The invention uses gas switching during an etch process to modulate the characteristics of the etch. The etch process comprises a sequence of at least three sub-steps that is repeated at least once. For example, the sequence may include a primary etch step that results in a high etch rate of oxide, a polymer coating step that helps protect the trench resist and feature sidewalls, and a ridge removal step that results in a lower etch rate of oxide and higher etch rate of the via plug material.

An advantage of the invention is providing an etch process that has a high etch rate, good CD and profile control, high selectivity, and good defect control.

This and other advantages will be apparent to those of ordinary skill in the art having reference to the specification in conjunction with the drawings.

BRIEF DESCRIPTION OF THE DRAWINGS

In the drawings:

FIGS. 1A-1E are cross-sectional diagrams of a prior art dual damascene process at various stages of fabrication; and

FIGS. 2A-2E are cross-sectional diagrams of a dual damascene process according to the invention at various stages of fabrication.

DETAILED DESCRIPTION OF THE EMBODIMENTS

The invention will now be described in conjunction with a dual damascene copper interconnect process. It will be apparent to those of ordinary skill having reference to this specification that the benefits of the invention may be applied to other etch applications such as gate etch/shallow trench isolation etch or contact/via etch to expand process margins and to achieve better etch results.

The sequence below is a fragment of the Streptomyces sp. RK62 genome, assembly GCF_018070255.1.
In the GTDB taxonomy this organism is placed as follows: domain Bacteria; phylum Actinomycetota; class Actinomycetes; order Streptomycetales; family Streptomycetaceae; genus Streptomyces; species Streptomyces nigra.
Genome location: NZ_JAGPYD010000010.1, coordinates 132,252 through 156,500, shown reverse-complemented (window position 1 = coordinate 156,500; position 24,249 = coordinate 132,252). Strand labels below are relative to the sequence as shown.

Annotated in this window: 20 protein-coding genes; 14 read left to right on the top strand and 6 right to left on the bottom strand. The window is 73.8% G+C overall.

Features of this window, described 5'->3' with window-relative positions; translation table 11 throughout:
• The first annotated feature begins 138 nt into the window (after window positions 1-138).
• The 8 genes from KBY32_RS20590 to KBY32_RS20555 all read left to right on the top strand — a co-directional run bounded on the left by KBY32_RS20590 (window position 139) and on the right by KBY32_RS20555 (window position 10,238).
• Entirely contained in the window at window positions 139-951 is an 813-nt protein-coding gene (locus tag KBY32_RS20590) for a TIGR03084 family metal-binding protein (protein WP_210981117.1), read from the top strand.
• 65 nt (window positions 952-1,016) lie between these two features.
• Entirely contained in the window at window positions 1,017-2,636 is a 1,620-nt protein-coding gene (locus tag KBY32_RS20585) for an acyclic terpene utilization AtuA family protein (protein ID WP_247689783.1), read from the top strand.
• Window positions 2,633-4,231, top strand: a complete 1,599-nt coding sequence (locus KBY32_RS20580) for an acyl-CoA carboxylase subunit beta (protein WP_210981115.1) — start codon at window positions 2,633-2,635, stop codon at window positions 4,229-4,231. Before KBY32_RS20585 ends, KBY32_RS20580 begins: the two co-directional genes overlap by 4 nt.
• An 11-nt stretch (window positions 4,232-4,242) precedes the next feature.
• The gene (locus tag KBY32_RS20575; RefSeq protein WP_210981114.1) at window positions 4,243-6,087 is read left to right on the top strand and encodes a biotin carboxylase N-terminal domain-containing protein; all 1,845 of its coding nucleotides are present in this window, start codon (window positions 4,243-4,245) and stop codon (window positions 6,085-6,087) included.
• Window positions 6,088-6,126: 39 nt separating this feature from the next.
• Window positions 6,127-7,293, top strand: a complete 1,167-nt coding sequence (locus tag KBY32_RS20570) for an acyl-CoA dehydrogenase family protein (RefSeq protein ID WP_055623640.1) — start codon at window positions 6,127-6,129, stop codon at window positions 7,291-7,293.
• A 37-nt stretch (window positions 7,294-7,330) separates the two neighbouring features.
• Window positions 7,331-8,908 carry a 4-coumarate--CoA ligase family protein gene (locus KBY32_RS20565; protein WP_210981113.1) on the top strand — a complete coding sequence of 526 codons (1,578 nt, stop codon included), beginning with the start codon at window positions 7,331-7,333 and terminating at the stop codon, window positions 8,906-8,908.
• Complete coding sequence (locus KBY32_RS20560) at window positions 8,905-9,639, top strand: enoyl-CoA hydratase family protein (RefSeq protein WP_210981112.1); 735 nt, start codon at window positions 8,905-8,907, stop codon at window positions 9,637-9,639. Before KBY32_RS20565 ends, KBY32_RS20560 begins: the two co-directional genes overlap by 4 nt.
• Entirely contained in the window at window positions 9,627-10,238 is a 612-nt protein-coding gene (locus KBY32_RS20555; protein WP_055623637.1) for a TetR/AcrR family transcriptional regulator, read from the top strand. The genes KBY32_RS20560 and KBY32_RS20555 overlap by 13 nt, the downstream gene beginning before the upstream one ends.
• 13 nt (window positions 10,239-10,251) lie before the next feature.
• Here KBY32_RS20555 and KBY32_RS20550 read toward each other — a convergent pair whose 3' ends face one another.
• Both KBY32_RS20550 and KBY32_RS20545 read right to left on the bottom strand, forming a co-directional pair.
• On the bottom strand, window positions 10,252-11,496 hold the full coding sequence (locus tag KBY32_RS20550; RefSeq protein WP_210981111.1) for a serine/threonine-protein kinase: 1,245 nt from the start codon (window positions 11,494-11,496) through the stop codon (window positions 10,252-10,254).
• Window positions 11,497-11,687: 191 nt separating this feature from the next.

A fabrication process according to an embodiment of the invention will now be discussed with reference to FIGS. 2A-2E. A semiconductor body 100 is processed through the formation of a first interconnect layer 102 as is known in the art. (Although referred to herein as the first interconnect layer 102, layer 102 may be any interconnect layer except the uppermost interconnect layer.) A via etch-stop layer 104 is deposited over the first interconnect layer 102. Etch-stop layer 104 typically comprises silicon carbide, but other suitable etch-stop layers are known in the art (e.g., silicon nitride). As an example, the thickness of etch-stop layer 104 may be on the order of 600 Å (e.g., 300 Å-1000 Å).